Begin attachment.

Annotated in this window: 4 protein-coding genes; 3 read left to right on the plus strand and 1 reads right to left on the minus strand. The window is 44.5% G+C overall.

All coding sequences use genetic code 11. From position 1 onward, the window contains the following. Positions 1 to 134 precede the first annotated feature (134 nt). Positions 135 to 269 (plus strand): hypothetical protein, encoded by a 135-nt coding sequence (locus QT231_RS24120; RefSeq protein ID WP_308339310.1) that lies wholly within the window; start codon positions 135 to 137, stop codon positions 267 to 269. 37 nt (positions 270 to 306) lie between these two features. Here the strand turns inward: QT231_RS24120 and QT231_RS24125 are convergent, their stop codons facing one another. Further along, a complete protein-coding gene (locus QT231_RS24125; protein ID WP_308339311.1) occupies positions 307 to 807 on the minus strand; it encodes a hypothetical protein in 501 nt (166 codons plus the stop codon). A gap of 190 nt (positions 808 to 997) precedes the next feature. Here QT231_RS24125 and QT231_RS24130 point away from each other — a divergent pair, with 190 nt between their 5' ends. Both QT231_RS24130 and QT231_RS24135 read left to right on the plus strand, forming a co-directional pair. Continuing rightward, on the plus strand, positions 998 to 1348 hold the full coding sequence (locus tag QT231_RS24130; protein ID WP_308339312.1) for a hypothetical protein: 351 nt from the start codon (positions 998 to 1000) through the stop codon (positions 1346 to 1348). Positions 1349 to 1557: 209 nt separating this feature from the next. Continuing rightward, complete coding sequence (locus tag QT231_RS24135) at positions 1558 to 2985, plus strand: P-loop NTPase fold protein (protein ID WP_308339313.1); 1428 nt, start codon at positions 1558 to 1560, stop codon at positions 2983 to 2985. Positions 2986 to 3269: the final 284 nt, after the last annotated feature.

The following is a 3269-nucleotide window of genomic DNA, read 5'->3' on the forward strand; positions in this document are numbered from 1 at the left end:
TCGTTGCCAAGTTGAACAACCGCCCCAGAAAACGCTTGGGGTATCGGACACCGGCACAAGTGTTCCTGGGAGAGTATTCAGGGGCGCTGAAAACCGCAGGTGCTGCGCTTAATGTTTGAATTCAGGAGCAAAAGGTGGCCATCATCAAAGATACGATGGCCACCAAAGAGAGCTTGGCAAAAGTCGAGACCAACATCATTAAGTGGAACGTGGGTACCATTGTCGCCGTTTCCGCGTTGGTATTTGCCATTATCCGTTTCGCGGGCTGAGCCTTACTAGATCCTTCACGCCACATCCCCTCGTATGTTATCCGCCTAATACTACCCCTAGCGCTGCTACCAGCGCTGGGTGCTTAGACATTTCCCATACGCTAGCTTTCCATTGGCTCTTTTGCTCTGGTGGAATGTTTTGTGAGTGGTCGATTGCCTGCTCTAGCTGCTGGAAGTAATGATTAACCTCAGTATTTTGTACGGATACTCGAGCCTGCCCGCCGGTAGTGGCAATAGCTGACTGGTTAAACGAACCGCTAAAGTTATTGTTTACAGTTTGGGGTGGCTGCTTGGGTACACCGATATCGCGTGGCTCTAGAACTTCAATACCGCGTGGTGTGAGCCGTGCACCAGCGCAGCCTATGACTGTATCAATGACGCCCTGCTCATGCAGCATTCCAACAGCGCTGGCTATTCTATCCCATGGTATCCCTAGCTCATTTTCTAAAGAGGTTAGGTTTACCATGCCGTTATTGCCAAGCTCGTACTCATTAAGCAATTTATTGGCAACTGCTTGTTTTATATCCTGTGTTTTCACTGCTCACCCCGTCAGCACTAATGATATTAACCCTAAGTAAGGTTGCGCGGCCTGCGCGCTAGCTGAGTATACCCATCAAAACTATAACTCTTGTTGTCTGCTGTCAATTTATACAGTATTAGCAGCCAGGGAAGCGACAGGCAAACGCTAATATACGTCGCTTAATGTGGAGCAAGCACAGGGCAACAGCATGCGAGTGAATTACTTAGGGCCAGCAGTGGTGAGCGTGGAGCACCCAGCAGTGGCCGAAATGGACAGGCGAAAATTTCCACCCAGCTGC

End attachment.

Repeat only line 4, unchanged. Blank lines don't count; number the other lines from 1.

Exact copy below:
TCGTTGCCAAGTTGAACAACCGCCCCAGAAAACGCTTGGGGTATCGGACACCGGCACAAGTGTTCCTGGGAGAGTATTCAGGGGCGCTGAAAACCGCAGGTGCTGCGCTTAATGTTTGAATTCAGGAGCAAAAGGTGGCCATCATCAAAGATACGATGGCCACCAAAGAGAGCTTGGCAAAAGTCGAGACCAACATCATTAAGTGGAACGTGGGTACCATTGTCGCCGTTTCCGCGTTGGTATTTGCCATTATCCGTTTCGCGGGCTGAGCCTTACTAGATCCTTCACGCCACATCCCCTCGTATGTTATCCGCCTAATACTACCCCTAGCGCTGCTACCAGCGCTGGGTGCTTAGACATTTCCCATACGCTAGCTTTCCATTGGCTCTTTTGCTCTGGTGGAATGTTTTGTGAGTGGTCGATTGCCTGCTCTAGCTGCTGGAAGTAATGATTAACCTCAGTATTTTGTACGGATACTCGAGCCTGCCCGCCGGTAGTGGCAATAGCTGACTGGTTAAACGAACCGCTAAAGTTATTGTTTACAGTTTGGGGTGGCTGCTTGGGTACACCGATATCGCGTGGCTCTAGAACTTCAATACCGCGTGGTGTGAGCCGTGCACCAGCGCAGCCTATGACTGTATCAATGACGCCCTGCTCATGCAGCATTCCAACAGCGCTGGCTATTCTATCCCATGGTATCCCTAGCTCATTTTCTAAAGAGGTTAGGTTTACCATGCCGTTATTGCCAAGCTCGTACTCATTAAGCAATTTATTGGCAACTGCTTGTTTTATATCCTGTGTTTTCACTGCTCACCCCGTCAGCACTAATGATATTAACCCTAAGTAAGGTTGCGCGGCCTGCGCGCTAGCTGAGTATACCCATCAAAACTATAACTCTTGTTGTCTGCTGTCAATTTATACAGTATTAGCAGCCAGGGAAGCGACAGGCAAACGCTAATATACGTCGCTTAATGTGGAGCAAGCACAGGGCAACAGCATGCGAGTGAATTACTTAGGGCCAGCAGTGGTGAGCGTGGAGCACCCAGCAGTGGCCGAAATGGACAGGCGAAAATTTCCACCCAGCTGC